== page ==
A contact lenses case on top of an eye chart.

As a contact lens wearer, it’s easy to end up with a collection of unused cases at the back of the medicine cabinet. Since it’s important to change your contact lens case every one to three months, that adds up to four to twelve new cases a year. Even though you shouldn’t use them again for contact lenses due to bacteria contamination, that’s no reason to throw them away. Here are some creative uses for old contact lens cases:


1–Travel Jewelry Case

Unused contact lens cases make perfect storage containers for small earrings, rings, or even fake eyelashes. The screw on lids will keep them secure and free of moisture.

2–Pill Container

When you need to take your daily pills or vitamins with you, an unsued contact case easily lets you throw them in your bag or pocket without fear of them getting lost or damaged. If you like to keep certain meds on you all the time like aspirin or ibuprofen, these cases make for convenient storage. (note: this is not a childproof method of storing pills.)

3–Condiment Holder

If you’re packing a lunch and don’t want to bring the whole ketchup or mayonnaise bottle along, throw a little of each in an clean, unused contact case. It’s great for portion-control as well.

4–Travel Grooming Product Case

Why go to the pharmacy to buy expensive travel soaps and lotions when you can just use your old contact cases for hair gel, face cream, foundation, lip gloss etc.? They take up very little room in your luggage and let you use what you already have at home.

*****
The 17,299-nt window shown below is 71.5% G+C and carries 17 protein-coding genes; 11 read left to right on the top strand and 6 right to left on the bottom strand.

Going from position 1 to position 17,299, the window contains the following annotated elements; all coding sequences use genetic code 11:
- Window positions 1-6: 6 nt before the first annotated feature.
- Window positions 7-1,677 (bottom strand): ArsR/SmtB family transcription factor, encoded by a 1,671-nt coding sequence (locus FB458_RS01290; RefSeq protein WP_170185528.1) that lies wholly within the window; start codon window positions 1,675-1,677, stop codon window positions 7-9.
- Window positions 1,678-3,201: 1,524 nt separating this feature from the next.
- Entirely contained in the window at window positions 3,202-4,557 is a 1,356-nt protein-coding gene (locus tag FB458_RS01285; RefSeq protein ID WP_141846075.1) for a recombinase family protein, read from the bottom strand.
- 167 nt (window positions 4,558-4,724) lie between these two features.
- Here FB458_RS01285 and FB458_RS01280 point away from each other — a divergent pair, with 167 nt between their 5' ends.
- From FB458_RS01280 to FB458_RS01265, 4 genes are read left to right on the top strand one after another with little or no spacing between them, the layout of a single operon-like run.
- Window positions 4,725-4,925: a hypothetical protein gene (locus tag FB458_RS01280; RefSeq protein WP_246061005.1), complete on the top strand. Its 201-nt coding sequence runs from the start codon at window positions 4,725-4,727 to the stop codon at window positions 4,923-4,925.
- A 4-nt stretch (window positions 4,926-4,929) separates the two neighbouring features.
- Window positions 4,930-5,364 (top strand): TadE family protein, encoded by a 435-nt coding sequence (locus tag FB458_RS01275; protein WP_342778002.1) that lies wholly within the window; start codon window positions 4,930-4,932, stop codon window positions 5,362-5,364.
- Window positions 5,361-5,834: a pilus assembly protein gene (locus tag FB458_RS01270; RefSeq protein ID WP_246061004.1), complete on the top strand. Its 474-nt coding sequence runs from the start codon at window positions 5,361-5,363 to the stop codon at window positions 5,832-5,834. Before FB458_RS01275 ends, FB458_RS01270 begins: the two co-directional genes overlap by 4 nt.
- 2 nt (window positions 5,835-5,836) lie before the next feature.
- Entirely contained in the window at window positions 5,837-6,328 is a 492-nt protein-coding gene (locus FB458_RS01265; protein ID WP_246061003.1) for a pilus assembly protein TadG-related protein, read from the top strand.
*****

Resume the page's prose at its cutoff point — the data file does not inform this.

4–Mouthwash Holder

An emergency dose of mouthwash in your bag or pocket can come in handy on those days when they put extra onions on your burger at lunch, or a special someone drops in for an impromptu date.

5–Earplug Container

Ever wonder where to put your little foam earplugs when travelling? Wonder no more. An old contact case is the perfect size, plus it will keep them clean.

6–Headphones Protector

Earbud-style headphones can get easily damaged and tangled up in your bag. However, storing them in a contact case not only protects the earbuds, but keeps the cord organized. Simply cut a gap on each side of the contact lens case so the stem of the earbud lays flat with the rest inside the reservoir. Screw on the lids and wrap the cord around the center of the case for a perfectly packaged set of headphones.

The statistics on lens case compliance are certainly worrisome–70% of contact lens cases are contaminated from overuse and 1 in 4 contact lens wearers never replace their case. We hope these fun suggestions for old contact cases help inspire you to take care of your eyes by regularly changing your lens case.

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